Interview by Ben Ale-Ebrahim
Ben Ale-Ebrahim: What led you to first start thinking about storytelling and its relationship to political economy?
Sujatha Fernandes: I was doing research about migrant domestic workers in New York and their labor struggles. What was striking to me was that the workers were being asked to tell their stories over and over in legislative campaigns, but they didn’t feel that it made any difference to their situation. I began to look at other sites too, undocumented students, an Afghan women’s project, and I noticed how storytelling had become a key mode of operation in all of these sites. In fact, in some cases the same storytelling manuals and trainings were being used, many of them originating with the election campaign of Barack Obama. There was something about the neoliberal self-making central to the Obama presidency that was driving these storytelling campaigns. So that was how I connected the storytelling to the neoliberal moment.
Ben Ale-Ebrahim: Throughout Curated Stories, you provide evidence for how the personal narrative has emerged as an important genre for the construction of hegemony in the contemporary neoliberal era. You discuss how the stories of the marginalized, more than those of political elites or dominant classes, are critical to this process (p. 13). Why are the stories of the marginalized so important to “curate”?
Sujatha Fernandes There is much scholarship that focuses on how the dominant narratives of elite intellectual and artistic production have been key in the construction of hegemony – Hollywood films, literature, monuments, museums, political speeches, and so on. I think those are important to study, but the corollary has often been a valorization of the stories of the marginalized as conversely being authentic and getting at the truth of their experience.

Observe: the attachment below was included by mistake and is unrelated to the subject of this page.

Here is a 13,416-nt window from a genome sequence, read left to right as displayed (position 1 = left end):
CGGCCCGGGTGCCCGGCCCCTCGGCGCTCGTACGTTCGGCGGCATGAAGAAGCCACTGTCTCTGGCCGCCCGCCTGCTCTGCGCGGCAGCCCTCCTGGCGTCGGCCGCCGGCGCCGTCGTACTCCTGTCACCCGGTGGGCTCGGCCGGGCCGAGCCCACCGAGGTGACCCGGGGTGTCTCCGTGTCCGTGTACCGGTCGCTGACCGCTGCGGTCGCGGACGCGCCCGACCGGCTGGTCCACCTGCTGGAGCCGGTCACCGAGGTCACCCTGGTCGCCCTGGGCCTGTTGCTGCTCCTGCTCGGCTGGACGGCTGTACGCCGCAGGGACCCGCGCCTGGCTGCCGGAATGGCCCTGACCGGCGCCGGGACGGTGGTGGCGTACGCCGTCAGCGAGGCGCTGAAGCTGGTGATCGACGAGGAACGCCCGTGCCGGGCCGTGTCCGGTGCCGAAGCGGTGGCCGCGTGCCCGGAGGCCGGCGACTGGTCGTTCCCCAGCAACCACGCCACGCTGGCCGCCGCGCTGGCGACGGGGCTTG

That valorization was burst apart by Gayatri Spivak’s essay, “Can The Subaltern Speak?” where she talks about how the voice of the subaltern is itself composed of dominant myths and tropes. Voice is a construction. In the book, I follow her and others to argue that we have to look to the ways in which the stories of the marginalized are shaped and harnessed, through trainings, workshops, and protocols, in order to understand their import. It is precisely the notion that marginalized stories are uniquely authentic that gives them their hegemonic power.
Ben Ale-Ebrahim: In chapters 3, 4, and 5, you describe how neoliberal storytelling projects work to decontextualize and individualize the stories of Afghan women, domestic workers, and undocumented youth, thereby avoiding critiques of broader oppressive political and economic systems that these stories might otherwise imply. Yet, you also describe moments of resistance in each of these cases. What does resistance to neoliberal modes of storytelling look like? As scholars, do we need to look beyond the text to see resistance?
Sujatha Fernandes: In the book, I am looking at the period of the Obama administration, and during this time the resistance to neoliberal storytelling is quite small and momentary. It may involve an Afghan writer going off script to talk about the role of powerful warlords in a post-invasion Afghanistan. It might mean a storytelling trainer who deviates from asking people to tell their stories to re-elect Obama, by contemplating how Obama betrayed the immigrant rights movement by not passing immigration reform. These moments signal a breach in the system but they usually yield to the ordering of the protocol or the training.